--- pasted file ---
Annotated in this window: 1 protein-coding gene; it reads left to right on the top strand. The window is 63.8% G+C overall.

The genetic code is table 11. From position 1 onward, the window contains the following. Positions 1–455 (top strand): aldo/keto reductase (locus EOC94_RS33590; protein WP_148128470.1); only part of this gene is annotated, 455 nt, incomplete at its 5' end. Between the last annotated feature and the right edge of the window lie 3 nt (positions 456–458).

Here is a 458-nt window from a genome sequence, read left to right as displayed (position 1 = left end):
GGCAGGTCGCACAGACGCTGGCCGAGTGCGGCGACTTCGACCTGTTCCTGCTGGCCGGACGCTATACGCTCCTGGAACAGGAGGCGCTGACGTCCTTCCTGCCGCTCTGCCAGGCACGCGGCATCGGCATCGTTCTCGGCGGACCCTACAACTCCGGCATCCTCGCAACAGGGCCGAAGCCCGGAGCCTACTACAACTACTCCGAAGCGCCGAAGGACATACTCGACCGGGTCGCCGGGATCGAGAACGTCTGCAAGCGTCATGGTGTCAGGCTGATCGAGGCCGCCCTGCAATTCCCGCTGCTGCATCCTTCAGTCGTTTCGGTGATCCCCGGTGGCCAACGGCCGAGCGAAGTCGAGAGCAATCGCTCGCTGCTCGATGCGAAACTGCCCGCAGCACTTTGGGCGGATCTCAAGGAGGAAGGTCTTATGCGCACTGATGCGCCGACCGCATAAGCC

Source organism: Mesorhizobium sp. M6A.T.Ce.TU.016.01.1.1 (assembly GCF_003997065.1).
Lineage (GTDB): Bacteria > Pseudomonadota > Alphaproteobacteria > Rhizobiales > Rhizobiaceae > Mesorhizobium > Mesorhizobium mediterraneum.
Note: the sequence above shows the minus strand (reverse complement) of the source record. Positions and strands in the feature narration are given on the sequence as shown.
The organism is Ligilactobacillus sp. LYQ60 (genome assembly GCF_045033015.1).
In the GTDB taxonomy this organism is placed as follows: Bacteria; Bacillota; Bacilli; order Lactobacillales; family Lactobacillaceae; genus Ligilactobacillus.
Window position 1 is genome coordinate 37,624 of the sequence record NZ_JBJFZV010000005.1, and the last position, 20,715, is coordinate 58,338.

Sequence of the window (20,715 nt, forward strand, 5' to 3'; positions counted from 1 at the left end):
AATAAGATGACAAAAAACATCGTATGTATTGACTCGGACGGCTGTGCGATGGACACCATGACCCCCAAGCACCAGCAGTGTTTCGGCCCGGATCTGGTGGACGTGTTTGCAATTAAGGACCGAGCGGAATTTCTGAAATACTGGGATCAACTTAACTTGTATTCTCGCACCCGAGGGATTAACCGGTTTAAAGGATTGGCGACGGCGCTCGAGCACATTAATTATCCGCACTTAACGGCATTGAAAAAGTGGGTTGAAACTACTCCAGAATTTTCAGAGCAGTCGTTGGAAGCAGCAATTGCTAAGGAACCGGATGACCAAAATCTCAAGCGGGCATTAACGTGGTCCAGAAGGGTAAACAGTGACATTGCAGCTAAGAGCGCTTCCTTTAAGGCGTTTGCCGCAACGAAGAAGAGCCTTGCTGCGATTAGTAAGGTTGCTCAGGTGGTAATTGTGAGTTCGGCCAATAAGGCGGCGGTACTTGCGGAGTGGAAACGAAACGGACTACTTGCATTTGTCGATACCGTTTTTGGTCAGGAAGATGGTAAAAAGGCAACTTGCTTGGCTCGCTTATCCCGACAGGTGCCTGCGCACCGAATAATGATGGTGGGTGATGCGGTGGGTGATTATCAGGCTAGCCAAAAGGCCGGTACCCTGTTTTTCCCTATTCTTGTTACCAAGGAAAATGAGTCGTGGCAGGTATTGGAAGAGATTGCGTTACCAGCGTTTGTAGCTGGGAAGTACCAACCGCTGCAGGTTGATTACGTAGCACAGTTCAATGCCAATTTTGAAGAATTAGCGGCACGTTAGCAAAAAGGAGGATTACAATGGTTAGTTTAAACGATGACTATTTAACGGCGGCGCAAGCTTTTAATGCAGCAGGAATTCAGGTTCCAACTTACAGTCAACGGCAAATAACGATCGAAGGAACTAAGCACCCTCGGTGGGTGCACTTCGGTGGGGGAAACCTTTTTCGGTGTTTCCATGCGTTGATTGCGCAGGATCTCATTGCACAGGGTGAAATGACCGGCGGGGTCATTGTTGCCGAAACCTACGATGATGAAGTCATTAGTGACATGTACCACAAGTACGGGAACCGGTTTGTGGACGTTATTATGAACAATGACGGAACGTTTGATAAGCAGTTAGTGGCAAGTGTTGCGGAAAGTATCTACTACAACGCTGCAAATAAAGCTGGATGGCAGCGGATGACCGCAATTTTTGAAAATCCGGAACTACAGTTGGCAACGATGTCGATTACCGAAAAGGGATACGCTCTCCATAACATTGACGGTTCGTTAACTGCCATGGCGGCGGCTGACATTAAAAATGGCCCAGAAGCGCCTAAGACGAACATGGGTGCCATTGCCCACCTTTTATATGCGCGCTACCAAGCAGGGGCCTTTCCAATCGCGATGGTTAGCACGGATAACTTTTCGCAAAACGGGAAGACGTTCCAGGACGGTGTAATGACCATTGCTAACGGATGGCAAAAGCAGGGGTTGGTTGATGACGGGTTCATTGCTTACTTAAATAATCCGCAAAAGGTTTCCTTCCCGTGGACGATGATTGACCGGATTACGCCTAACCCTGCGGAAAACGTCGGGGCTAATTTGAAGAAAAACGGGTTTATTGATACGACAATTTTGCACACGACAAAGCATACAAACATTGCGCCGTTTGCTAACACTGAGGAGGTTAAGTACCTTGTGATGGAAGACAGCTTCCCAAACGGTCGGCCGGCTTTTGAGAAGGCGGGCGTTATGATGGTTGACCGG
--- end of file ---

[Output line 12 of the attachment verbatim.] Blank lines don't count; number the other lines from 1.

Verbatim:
AATAAGATGACAAAAAACATCGTATGTATTGACTCGGACGGCTGTGCGATGGACACCATGACCCCCAAGCACCAGCAGTGTTTCGGCCCGGATCTGGTGGACGTGTTTGCAATTAAGGACCGAGCGGAATTTCTGAAATACTGGGATCAACTTAACTTGTATTCTCGCACCCGAGGGATTAACCGGTTTAAAGGATTGGCGACGGCGCTCGAGCACATTAATTATCCGCACTTAACGGCATTGAAAAAGTGGGTTGAAACTACTCCAGAATTTTCAGAGCAGTCGTTGGAAGCAGCAATTGCTAAGGAACCGGATGACCAAAATCTCAAGCGGGCATTAACGTGGTCCAGAAGGGTAAACAGTGACATTGCAGCTAAGAGCGCTTCCTTTAAGGCGTTTGCCGCAACGAAGAAGAGCCTTGCTGCGATTAGTAAGGTTGCTCAGGTGGTAATTGTGAGTTCGGCCAATAAGGCGGCGGTACTTGCGGAGTGGAAACGAAACGGACTACTTGCATTTGTCGATACCGTTTTTGGTCAGGAAGATGGTAAAAAGGCAACTTGCTTGGCTCGCTTATCCCGACAGGTGCCTGCGCACCGAATAATGATGGTGGGTGATGCGGTGGGTGATTATCAGGCTAGCCAAAAGGCCGGTACCCTGTTTTTCCCTATTCTTGTTACCAAGGAAAATGAGTCGTGGCAGGTATTGGAAGAGATTGCGTTACCAGCGTTTGTAGCTGGGAAGTACCAACCGCTGCAGGTTGATTACGTAGCACAGTTCAATGCCAATTTTGAAGAATTAGCGGCACGTTAGCAAAAAGGAGGATTACAATGGTTAGTTTAAACGATGACTATTTAACGGCGGCGCAAGCTTTTAATGCAGCAGGAATTCAGGTTCCAACTTACAGTCAACGGCAAATAACGATCGAAGGAACTAAGCACCCTCGGTGGGTGCACTTCGGTGGGGGAAACCTTTTTCGGTGTTTCCATGCGTTGATTGCGCAGGATCTCATTGCACAGGGTGAAATGACCGGCGGGGTCATTGTTGCCGAAACCTACGATGATGAAGTCATTAGTGACATGTACCACAAGTACGGGAACCGGTTTGTGGACGTTATTATGAACAATGACGGAACGTTTGATAAGCAGTTAGTGGCAAGTGTTGCGGAAAGTATCTACTACAACGCTGCAAATAAAGCTGGATGGCAGCGGATGACCGCAATTTTTGAAAATCCGGAACTACAGTTGGCAACGATGTCGATTACCGAAAAGGGATACGCTCTCCATAACATTGACGGTTCGTTAACTGCCATGGCGGCGGCTGACATTAAAAATGGCCCAGAAGCGCCTAAGACGAACATGGGTGCCATTGCCCACCTTTTATATGCGCGCTACCAAGCAGGGGCCTTTCCAATCGCGATGGTTAGCACGGATAACTTTTCGCAAAACGGGAAGACGTTCCAGGACGGTGTAATGACCATTGCTAACGGATGGCAAAAGCAGGGGTTGGTTGATGACGGGTTCATTGCTTACTTAAATAATCCGCAAAAGGTTTCCTTCCCGTGGACGATGATTGACCGGATTACGCCTAACCCTGCGGAAAACGTCGGGGCTAATTTGAAGAAAAACGGGTTTATTGATACGACAATTTTGCACACGACAAAGCATACAAACATTGCGCCGTTTGCTAACACTGAGGAGGTTAAGTACCTTGTGATGGAAGACAGCTTCCCAAACGGTCGGCCGGCTTTTGAGAAGGCGGGCGTTATGATGGTTGACCGG